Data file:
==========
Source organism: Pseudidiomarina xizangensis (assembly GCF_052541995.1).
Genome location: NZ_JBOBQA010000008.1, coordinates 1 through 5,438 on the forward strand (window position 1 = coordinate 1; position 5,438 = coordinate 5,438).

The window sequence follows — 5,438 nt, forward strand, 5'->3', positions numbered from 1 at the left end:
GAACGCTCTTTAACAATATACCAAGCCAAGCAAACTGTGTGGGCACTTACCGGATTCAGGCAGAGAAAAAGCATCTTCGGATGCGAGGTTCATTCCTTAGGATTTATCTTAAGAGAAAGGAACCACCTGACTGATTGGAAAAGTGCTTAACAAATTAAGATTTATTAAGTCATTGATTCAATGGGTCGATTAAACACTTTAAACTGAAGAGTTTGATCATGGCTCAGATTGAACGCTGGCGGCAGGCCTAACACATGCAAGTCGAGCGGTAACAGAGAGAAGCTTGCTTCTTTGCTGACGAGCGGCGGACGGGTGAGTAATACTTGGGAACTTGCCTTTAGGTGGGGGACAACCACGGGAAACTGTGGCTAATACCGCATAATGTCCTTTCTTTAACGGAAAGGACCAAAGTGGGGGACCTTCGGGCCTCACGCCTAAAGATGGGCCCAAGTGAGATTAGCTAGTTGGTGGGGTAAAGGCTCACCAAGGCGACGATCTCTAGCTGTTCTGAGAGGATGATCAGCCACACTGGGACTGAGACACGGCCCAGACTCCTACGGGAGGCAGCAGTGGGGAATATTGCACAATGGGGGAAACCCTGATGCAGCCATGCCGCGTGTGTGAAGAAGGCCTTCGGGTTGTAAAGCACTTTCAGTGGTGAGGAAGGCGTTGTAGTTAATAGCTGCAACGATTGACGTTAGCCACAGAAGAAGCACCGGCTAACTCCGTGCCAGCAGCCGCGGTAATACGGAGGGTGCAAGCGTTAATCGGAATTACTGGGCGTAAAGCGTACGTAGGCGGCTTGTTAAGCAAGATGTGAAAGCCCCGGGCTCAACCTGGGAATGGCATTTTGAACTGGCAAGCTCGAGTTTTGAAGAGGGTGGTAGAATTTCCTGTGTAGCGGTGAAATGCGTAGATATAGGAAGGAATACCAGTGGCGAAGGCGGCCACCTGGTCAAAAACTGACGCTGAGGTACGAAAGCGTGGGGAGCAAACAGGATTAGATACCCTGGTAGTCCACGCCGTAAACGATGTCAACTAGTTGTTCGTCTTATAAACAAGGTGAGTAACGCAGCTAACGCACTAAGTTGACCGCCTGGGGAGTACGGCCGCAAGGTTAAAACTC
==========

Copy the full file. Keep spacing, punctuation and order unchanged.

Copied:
Source organism: Pseudidiomarina xizangensis (assembly GCF_052541995.1).
Genome location: NZ_JBOBQA010000008.1, coordinates 1 through 5,438 on the forward strand (window position 1 = coordinate 1; position 5,438 = coordinate 5,438).

The window sequence follows — 5,438 nt, forward strand, 5'->3', positions numbered from 1 at the left end:
GAACGCTCTTTAACAATATACCAAGCCAAGCAAACTGTGTGGGCACTTACCGGATTCAGGCAGAGAAAAAGCATCTTCGGATGCGAGGTTCATTCCTTAGGATTTATCTTAAGAGAAAGGAACCACCTGACTGATTGGAAAAGTGCTTAACAAATTAAGATTTATTAAGTCATTGATTCAATGGGTCGATTAAACACTTTAAACTGAAGAGTTTGATCATGGCTCAGATTGAACGCTGGCGGCAGGCCTAACACATGCAAGTCGAGCGGTAACAGAGAGAAGCTTGCTTCTTTGCTGACGAGCGGCGGACGGGTGAGTAATACTTGGGAACTTGCCTTTAGGTGGGGGACAACCACGGGAAACTGTGGCTAATACCGCATAATGTCCTTTCTTTAACGGAAAGGACCAAAGTGGGGGACCTTCGGGCCTCACGCCTAAAGATGGGCCCAAGTGAGATTAGCTAGTTGGTGGGGTAAAGGCTCACCAAGGCGACGATCTCTAGCTGTTCTGAGAGGATGATCAGCCACACTGGGACTGAGACACGGCCCAGACTCCTACGGGAGGCAGCAGTGGGGAATATTGCACAATGGGGGAAACCCTGATGCAGCCATGCCGCGTGTGTGAAGAAGGCCTTCGGGTTGTAAAGCACTTTCAGTGGTGAGGAAGGCGTTGTAGTTAATAGCTGCAACGATTGACGTTAGCCACAGAAGAAGCACCGGCTAACTCCGTGCCAGCAGCCGCGGTAATACGGAGGGTGCAAGCGTTAATCGGAATTACTGGGCGTAAAGCGTACGTAGGCGGCTTGTTAAGCAAGATGTGAAAGCCCCGGGCTCAACCTGGGAATGGCATTTTGAACTGGCAAGCTCGAGTTTTGAAGAGGGTGGTAGAATTTCCTGTGTAGCGGTGAAATGCGTAGATATAGGAAGGAATACCAGTGGCGAAGGCGGCCACCTGGTCAAAAACTGACGCTGAGGTACGAAAGCGTGGGGAGCAAACAGGATTAGATACCCTGGTAGTCCACGCCGTAAACGATGTCAACTAGTTGTTCGTCTTATAAACAAGGTGAGTAACGCAGCTAACGCACTAAGTTGACCGCCTGGGGAGTACGGCCGCAAGGTTAAAACTC